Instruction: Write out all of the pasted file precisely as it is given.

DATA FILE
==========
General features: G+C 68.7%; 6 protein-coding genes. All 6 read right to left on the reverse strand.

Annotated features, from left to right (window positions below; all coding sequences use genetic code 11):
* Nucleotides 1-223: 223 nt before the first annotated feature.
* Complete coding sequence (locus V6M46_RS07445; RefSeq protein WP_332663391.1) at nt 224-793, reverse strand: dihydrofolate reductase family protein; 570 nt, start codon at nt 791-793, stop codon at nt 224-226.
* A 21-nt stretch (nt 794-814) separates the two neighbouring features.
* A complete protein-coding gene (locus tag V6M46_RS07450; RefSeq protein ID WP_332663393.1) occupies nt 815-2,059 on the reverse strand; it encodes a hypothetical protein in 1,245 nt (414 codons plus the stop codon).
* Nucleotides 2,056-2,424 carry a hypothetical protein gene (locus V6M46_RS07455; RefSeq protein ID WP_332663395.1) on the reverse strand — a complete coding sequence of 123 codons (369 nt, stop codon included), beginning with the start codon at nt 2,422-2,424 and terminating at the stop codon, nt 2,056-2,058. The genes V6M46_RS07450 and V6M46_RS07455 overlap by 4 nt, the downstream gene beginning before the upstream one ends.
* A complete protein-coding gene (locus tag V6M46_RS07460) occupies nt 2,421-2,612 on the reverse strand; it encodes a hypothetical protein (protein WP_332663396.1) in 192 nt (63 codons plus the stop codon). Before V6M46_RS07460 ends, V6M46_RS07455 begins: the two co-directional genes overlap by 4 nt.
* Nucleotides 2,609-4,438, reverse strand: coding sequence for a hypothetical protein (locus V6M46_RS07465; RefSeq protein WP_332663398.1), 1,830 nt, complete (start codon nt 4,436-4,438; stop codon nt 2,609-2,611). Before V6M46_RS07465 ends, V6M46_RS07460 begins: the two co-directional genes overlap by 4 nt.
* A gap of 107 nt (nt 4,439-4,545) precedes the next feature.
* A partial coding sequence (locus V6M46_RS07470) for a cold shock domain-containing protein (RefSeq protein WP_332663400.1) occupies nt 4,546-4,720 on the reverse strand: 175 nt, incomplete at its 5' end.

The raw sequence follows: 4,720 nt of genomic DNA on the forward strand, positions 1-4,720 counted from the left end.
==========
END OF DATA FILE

General features: G+C 68.7%; 6 protein-coding genes. All 6 read right to left on the reverse strand.

Annotated features, from left to right (window positions below; all coding sequences use genetic code 11):
* Nucleotides 1-223: 223 nt before the first annotated feature.
* Complete coding sequence (locus V6M46_RS07445; RefSeq protein WP_332663391.1) at nt 224-793, reverse strand: dihydrofolate reductase family protein; 570 nt, start codon at nt 791-793, stop codon at nt 224-226.
* A 21-nt stretch (nt 794-814) separates the two neighbouring features.
* A complete protein-coding gene (locus tag V6M46_RS07450; RefSeq protein ID WP_332663393.1) occupies nt 815-2,059 on the reverse strand; it encodes a hypothetical protein in 1,245 nt (414 codons plus the stop codon).
* Nucleotides 2,056-2,424 carry a hypothetical protein gene (locus V6M46_RS07455; RefSeq protein ID WP_332663395.1) on the reverse strand — a complete coding sequence of 123 codons (369 nt, stop codon included), beginning with the start codon at nt 2,422-2,424 and terminating at the stop codon, nt 2,056-2,058. The genes V6M46_RS07450 and V6M46_RS07455 overlap by 4 nt, the downstream gene beginning before the upstream one ends.
* A complete protein-coding gene (locus tag V6M46_RS07460) occupies nt 2,421-2,612 on the reverse strand; it encodes a hypothetical protein (protein WP_332663396.1) in 192 nt (63 codons plus the stop codon). Before V6M46_RS07460 ends, V6M46_RS07455 begins: the two co-directional genes overlap by 4 nt.
* Nucleotides 2,609-4,438, reverse strand: coding sequence for a hypothetical protein (locus V6M46_RS07465; RefSeq protein WP_332663398.1), 1,830 nt, complete (start codon nt 4,436-4,438; stop codon nt 2,609-2,611). Before V6M46_RS07465 ends, V6M46_RS07460 begins: the two co-directional genes overlap by 4 nt.
* A gap of 107 nt (nt 4,439-4,545) precedes the next feature.
* A partial coding sequence (locus V6M46_RS07470) for a cold shock domain-containing protein (RefSeq protein WP_332663400.1) occupies nt 4,546-4,720 on the reverse strand: 175 nt, incomplete at its 5' end.

The raw sequence follows: 4,720 nt of genomic DNA on the forward strand, positions 1-4,720 counted from the left end.